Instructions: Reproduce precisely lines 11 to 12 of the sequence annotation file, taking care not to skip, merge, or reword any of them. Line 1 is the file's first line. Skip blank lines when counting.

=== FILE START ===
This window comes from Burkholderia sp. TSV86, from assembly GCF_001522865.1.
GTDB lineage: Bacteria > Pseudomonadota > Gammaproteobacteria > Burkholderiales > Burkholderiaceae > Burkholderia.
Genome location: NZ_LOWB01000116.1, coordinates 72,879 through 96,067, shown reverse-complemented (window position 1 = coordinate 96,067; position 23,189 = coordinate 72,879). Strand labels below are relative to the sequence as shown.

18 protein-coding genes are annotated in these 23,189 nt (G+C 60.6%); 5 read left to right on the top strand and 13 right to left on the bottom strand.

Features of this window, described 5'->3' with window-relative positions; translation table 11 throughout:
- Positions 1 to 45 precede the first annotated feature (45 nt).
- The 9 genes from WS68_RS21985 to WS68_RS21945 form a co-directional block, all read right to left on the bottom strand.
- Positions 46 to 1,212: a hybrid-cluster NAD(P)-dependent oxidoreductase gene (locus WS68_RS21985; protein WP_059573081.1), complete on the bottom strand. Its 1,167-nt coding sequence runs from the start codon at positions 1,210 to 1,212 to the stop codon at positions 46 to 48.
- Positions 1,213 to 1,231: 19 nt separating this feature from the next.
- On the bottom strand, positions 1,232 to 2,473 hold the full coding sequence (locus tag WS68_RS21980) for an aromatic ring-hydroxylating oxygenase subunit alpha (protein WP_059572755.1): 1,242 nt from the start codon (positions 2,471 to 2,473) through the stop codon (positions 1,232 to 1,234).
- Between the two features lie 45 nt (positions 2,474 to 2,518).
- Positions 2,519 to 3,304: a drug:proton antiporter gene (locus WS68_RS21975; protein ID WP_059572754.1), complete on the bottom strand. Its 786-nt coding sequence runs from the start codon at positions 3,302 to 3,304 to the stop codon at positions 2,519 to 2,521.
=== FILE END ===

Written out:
- Between the two features lie 45 nt (positions 2,474 to 2,518).
- Positions 2,519 to 3,304: a drug:proton antiporter gene (locus WS68_RS21975; protein ID WP_059572754.1), complete on the bottom strand. Its 786-nt coding sequence runs from the start codon at positions 3,302 to 3,304 to the stop codon at positions 2,519 to 2,521.